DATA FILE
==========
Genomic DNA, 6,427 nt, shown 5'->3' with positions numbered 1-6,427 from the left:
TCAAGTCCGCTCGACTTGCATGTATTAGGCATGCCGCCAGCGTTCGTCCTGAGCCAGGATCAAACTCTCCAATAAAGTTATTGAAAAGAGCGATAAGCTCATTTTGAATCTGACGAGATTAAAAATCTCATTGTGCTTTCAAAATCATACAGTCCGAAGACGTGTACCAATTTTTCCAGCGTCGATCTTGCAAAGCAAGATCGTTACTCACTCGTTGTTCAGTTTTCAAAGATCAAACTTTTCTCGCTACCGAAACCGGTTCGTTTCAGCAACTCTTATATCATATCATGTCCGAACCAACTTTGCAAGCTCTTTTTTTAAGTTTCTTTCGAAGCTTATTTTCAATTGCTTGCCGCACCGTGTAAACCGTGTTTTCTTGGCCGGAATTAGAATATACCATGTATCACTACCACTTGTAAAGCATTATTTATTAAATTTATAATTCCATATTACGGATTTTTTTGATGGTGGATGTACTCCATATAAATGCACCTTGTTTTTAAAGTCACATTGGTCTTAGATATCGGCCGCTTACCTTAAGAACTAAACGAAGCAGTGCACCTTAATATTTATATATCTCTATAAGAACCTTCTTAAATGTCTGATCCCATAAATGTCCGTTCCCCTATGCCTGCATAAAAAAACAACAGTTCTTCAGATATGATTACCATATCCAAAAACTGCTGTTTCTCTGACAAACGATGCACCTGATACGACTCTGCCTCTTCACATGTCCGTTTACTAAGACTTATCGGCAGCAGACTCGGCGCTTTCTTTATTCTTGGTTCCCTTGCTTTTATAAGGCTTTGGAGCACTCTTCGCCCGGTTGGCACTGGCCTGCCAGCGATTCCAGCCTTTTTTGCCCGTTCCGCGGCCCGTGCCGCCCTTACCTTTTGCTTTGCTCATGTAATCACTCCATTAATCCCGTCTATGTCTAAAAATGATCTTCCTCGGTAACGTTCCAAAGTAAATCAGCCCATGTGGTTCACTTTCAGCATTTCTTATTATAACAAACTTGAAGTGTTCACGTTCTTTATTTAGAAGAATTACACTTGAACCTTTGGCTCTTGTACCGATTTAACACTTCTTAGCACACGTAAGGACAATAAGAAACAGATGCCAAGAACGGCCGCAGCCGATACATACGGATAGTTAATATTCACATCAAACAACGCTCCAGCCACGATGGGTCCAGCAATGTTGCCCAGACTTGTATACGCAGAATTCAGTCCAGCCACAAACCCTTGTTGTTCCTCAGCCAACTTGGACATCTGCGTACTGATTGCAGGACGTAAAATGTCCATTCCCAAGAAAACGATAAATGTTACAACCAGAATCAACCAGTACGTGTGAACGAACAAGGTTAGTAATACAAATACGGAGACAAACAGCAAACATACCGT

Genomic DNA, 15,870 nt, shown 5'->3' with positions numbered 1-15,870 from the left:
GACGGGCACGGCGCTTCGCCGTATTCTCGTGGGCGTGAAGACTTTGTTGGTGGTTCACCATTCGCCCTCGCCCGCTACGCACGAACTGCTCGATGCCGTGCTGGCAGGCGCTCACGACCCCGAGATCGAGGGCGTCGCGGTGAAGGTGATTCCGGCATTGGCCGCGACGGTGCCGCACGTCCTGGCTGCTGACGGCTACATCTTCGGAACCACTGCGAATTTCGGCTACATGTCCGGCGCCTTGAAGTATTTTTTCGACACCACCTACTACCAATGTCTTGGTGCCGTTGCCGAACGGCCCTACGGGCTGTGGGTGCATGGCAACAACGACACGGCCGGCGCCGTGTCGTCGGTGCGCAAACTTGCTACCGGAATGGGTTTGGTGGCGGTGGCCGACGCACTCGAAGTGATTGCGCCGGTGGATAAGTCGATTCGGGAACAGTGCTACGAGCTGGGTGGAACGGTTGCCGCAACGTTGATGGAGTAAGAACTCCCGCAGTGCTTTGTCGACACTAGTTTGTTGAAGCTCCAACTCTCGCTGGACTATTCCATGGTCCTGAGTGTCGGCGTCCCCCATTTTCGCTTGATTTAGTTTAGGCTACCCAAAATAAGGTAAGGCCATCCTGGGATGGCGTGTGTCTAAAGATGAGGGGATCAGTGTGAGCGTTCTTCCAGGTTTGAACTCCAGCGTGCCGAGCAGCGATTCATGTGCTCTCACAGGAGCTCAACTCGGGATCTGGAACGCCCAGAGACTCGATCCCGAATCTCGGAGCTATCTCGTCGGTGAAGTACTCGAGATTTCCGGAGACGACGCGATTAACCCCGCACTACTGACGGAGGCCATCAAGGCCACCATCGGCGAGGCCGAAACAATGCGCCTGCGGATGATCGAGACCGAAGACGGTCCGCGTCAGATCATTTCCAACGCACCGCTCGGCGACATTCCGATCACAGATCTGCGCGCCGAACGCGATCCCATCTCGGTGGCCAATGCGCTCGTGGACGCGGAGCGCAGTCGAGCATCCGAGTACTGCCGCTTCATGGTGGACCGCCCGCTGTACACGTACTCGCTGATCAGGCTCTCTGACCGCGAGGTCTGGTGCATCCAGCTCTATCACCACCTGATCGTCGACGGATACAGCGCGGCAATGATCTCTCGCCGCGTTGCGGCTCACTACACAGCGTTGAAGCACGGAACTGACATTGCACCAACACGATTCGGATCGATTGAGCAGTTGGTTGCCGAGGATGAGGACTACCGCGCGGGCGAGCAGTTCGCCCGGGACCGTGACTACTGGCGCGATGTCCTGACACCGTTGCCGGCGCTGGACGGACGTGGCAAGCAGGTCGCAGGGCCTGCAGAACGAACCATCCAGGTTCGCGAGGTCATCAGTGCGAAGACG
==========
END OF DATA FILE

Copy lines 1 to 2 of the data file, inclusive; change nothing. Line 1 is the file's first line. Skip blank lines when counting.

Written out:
Genomic DNA, 6,427 nt, shown 5'->3' with positions numbered 1-6,427 from the left:
TCAAGTCCGCTCGACTTGCATGTATTAGGCATGCCGCCAGCGTTCGTCCTGAGCCAGGATCAAACTCTCCAATAAAGTTATTGAAAAGAGCGATAAGCTCATTTTGAATCTGACGAGATTAAAAATCTCATTGTGCTTTCAAAATCATACAGTCCGAAGACGTGTACCAATTTTTCCAGCGTCGATCTTGCAAAGCAAGATCGTTACTCACTCGTTGTTCAGTTTTCAAAGATCAAACTTTTCTCGCTACCGAAACCGGTTCGTTTCAGCAACTCTTATATCATATCATGTCCGAACCAACTTTGCAAGCTCTTTTTTTAAGTTTCTTTCGAAGCTTATTTTCAATTGCTTGCCGCACCGTGTAAACCGTGTTTTCTTGGCCGGAATTAGAATATACCATGTATCACTACCACTTGTAAAGCATTATTTATTAAATTTATAATTCCATATTACGGATTTTTTTGATGGTGGATGTACTCCATATAAATGCACCTTGTTTTTAAAGTCACATTGGTCTTAGATATCGGCCGCTTACCTTAAGAACTAAACGAAGCAGTGCACCTTAATATTTATATATCTCTATAAGAACCTTCTTAAATGTCTGATCCCATAAATGTCCGTTCCCCTATGCCTGCATAAAAAAACAACAGTTCTTCAGATATGATTACCATATCCAAAAACTGCTGTTTCTCTGACAAACGATGCACCTGATACGACTCTGCCTCTTCACATGTCCGTTTACTAAGACTTATCGGCAGCAGACTCGGCGCTTTCTTTATTCTTGGTTCCCTTGCTTTTATAAGGCTTTGGAGCACTCTTCGCCCGGTTGGCACTGGCCTGCCAGCGATTCCAGCCTTTTTTGCCCGTTCCGCGGCCCGTGCCGCCCTTACCTTTTGCTTTGCTCATGTAATCACTCCATTAATCCCGTCTATGTCTAAAAATGATCTTCCTCGGTAACGTTCCAAAGTAAATCAGCCCATGTGGTTCACTTTCAGCATTTCTTATTATAACAAACTTGAAGTGTTCACGTTCTTTATTTAGAAGAATTACACTTGAACCTTTGGCTCTTGTACCGATTTAACACTTCTTAGCACACGTAAGGACAATAAGAAACAGATGCCAAGAACGGCCGCAGCCGATACATACGGATAGTTAATATTCACATCAAACAACGCTCCAGCCACGATGGGTCCAGCAATGTTGCCCAGACTTGTATACGCAGAATTCAGTCCAGCCACAAACCCTTGTTGTTCCTCAGCCAACTTGGACATCTGCGTACTGATTGCAGGACGTAAAATGTCCATTCCCAAGAAAACGATAAATGTTACAACCAGAATCAACCAGTACGTGTGAACGAACAAGGTTAGTAATACAAATACGGAGACAAACAGCAAACATACCGT